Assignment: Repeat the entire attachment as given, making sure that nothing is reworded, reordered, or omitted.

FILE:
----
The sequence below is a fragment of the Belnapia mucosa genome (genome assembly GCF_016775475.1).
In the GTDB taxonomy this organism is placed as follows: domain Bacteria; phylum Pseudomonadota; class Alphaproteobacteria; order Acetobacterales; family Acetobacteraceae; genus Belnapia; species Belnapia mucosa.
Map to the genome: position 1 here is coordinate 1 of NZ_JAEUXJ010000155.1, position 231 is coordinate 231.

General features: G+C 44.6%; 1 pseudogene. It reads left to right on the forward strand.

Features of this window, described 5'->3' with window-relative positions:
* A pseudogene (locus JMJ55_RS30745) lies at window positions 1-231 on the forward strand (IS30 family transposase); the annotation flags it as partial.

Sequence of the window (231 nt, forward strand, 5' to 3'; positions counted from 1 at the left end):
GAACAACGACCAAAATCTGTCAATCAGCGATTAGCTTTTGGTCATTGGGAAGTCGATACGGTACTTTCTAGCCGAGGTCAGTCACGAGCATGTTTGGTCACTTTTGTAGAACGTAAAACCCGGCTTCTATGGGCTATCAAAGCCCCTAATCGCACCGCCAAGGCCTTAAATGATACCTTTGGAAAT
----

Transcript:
The sequence below is a fragment of the Belnapia mucosa genome (genome assembly GCF_016775475.1).
In the GTDB taxonomy this organism is placed as follows: domain Bacteria; phylum Pseudomonadota; class Alphaproteobacteria; order Acetobacterales; family Acetobacteraceae; genus Belnapia; species Belnapia mucosa.
Map to the genome: position 1 here is coordinate 1 of NZ_JAEUXJ010000155.1, position 231 is coordinate 231.

General features: G+C 44.6%; 1 pseudogene. It reads left to right on the forward strand.

Features of this window, described 5'->3' with window-relative positions:
* A pseudogene (locus JMJ55_RS30745) lies at window positions 1-231 on the forward strand (IS30 family transposase); the annotation flags it as partial.

Sequence of the window (231 nt, forward strand, 5' to 3'; positions counted from 1 at the left end):
GAACAACGACCAAAATCTGTCAATCAGCGATTAGCTTTTGGTCATTGGGAAGTCGATACGGTACTTTCTAGCCGAGGTCAGTCACGAGCATGTTTGGTCACTTTTGTAGAACGTAAAACCCGGCTTCTATGGGCTATCAAAGCCCCTAATCGCACCGCCAAGGCCTTAAATGATACCTTTGGAAAT